By Shirley D. Sullivan
Sullivan makes a speciality of 8 key mental phrases - phr n, thumos, kardia, kear, tor, nous, prapides, and psych - that seem often in historical Greek texts yet that have a variety of attainable meanings. amassing circumstances from The Persians, Seven opposed to Thebes, Suppliants, Agamemnon, Choephoroi, and Eumenides (instances from Prometheus sure, whose authorship is in query, are taken care of in notes and an appendix), Sullivan first examines every one psychic time period individually. She then discusses circumstances of the phrases in every one play, analyzing the that means of the psychic time period within the context of the play during which it seems that and supplying information on Aeschylus' utilization. This publication sheds gentle at the wealthy and infrequently problematic means within which Aeschylus makes use of mental terminology and is a wonderful reference for classicists, psychologists, philosophers, and students of comparative literature.
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Additional resources for Aeschylus' Use of Psychological Terminology: Traditional and New
Aeschylus echoes these two examples in particular in using the verb i)u,vco6ea), "to sing a hymn," with thumos. " Again we meet two traditional associations: courage and hope. 55 Tharsos is found in thumos once (Od. 320) and associated with it twice (//. 395). In Homer thumos frequently "hopes" ( ),56 but not in the poets who follow him. Aeschylus combines these two ideas in a new way. " The murder of Iphigenia has removed cause for hope or expectation that all can be well. The situation in this family calls for the Erinys.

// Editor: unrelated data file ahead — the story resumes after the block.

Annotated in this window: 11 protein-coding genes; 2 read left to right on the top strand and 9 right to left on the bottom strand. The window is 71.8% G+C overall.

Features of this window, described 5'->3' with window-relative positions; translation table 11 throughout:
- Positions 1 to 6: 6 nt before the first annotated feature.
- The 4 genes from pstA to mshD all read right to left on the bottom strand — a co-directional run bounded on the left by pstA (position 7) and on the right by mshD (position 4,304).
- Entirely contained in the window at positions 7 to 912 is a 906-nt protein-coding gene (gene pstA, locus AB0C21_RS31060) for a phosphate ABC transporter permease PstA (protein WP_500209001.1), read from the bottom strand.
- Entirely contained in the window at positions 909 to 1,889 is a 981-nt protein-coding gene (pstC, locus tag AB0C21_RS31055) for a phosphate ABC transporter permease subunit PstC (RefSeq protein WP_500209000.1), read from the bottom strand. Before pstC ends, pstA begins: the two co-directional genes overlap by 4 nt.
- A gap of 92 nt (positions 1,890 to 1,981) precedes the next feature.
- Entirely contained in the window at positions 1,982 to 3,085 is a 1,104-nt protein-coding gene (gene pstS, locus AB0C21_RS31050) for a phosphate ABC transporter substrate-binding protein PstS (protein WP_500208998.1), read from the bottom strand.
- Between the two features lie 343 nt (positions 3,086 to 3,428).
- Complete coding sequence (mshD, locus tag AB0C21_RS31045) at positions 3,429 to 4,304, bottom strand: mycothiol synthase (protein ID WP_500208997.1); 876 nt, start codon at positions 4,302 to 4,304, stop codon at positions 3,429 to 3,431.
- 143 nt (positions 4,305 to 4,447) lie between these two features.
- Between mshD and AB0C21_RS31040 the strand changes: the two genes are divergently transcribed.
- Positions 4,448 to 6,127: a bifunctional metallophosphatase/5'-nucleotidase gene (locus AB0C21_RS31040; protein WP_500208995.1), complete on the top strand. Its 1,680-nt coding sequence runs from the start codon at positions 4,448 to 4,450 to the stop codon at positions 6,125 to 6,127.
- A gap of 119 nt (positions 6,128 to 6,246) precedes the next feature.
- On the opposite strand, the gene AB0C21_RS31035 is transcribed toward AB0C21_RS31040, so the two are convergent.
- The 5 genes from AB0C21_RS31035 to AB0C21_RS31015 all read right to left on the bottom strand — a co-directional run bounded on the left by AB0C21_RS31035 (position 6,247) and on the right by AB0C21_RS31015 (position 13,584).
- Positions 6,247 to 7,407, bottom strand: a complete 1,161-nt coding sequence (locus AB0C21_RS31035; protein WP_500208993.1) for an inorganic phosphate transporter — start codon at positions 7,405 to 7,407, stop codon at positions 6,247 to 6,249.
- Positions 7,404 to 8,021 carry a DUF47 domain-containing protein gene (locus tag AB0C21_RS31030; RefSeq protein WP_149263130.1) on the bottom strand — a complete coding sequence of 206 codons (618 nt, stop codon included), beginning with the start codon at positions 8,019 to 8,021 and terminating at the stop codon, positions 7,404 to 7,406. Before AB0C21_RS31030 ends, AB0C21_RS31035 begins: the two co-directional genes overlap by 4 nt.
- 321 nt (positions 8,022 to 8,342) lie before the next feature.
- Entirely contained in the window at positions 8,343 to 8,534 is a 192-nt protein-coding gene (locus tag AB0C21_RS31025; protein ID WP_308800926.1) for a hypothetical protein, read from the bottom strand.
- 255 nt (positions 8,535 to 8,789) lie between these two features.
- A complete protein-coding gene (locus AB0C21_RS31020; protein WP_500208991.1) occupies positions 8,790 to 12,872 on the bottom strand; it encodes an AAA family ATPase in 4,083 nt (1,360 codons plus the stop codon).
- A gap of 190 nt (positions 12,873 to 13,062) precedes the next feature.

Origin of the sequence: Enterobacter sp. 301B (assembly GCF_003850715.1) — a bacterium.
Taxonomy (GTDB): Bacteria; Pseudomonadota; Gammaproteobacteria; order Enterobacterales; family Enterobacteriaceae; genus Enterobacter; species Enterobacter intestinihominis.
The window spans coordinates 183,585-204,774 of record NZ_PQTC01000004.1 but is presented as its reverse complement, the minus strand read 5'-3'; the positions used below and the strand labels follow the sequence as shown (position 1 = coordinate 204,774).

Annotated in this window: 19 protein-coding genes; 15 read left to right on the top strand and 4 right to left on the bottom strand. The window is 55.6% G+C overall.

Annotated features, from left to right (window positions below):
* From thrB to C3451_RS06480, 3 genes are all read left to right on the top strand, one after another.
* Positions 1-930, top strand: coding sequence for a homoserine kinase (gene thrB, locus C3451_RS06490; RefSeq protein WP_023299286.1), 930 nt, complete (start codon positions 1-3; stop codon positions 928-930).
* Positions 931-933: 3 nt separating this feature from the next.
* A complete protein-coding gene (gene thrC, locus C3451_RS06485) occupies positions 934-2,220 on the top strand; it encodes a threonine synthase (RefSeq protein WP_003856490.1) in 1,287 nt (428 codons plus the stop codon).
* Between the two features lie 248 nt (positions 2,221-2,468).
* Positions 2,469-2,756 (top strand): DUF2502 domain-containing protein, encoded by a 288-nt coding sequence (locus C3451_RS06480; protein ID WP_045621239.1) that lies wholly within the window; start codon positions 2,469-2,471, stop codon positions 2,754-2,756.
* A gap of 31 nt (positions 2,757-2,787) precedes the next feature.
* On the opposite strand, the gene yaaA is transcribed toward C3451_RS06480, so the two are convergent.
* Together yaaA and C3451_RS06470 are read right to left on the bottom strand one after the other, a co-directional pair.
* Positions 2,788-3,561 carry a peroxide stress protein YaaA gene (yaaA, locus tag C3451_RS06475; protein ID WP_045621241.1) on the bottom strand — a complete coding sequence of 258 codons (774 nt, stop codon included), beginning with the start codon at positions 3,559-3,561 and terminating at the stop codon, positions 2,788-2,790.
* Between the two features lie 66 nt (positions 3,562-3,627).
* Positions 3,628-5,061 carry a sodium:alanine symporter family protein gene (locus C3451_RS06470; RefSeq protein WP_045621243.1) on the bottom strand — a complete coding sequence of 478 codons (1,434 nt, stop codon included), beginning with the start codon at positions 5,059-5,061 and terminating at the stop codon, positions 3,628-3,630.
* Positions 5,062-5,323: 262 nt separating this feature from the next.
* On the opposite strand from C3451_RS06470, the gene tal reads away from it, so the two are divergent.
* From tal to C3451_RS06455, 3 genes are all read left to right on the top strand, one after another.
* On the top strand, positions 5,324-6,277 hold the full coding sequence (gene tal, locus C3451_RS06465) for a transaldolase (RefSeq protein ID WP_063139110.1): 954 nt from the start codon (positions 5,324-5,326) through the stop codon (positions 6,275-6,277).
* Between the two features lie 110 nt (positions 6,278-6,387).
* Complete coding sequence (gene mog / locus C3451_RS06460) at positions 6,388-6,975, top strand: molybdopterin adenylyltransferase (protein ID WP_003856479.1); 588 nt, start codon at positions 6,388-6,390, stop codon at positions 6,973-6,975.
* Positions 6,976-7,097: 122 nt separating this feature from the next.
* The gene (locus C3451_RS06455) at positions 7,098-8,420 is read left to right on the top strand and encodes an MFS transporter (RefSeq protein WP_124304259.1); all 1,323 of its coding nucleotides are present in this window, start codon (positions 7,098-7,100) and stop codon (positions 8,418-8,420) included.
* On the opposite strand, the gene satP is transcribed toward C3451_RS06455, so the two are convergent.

Instead, they experience distress involving four psychic entities. Their kardia has "fear" before it; phren has no "courage" to dispel this fear. " Kardia is "prophetic"; kear circles in "eddies" that likewise seem prophetic. A "song prophesies" in the Chorus (979), which perhaps may be the "hymn" that thumos sings (992). Kardia would "sing" if it could (1029). In these various functions, therefore, the psychic entities seem to be similar. 66 Both phren and thumos lack "courage" (tharsos), but they differ in regard to it.
Agamemnon, in contrast, resolving upon an unholy course of action, uses his phren "to decide upon ( ) the alldaring" deed, the murder of his daughter. AG. 983, 996, 1033 Because the Third Stasimon of the Agamemnon reveals so much about Aeschylus' use of psychic terms, I treat it here as an exemplary case. 37 The Stasimon describes the response of the Chorus after Agamemnon and Clytemnestra have entered the palace. They are greatly disturbed inwardly, referring to ways in which their psychic entities are behaving: Why does this fear, standing before my prophetic ( ) kardia, fly persistently and, unbidden, not hired, my song prophesies, and why does confident courage ( ) not sit on the dear throne ( ) of my phren to dispel fear like dreams hard to judge?
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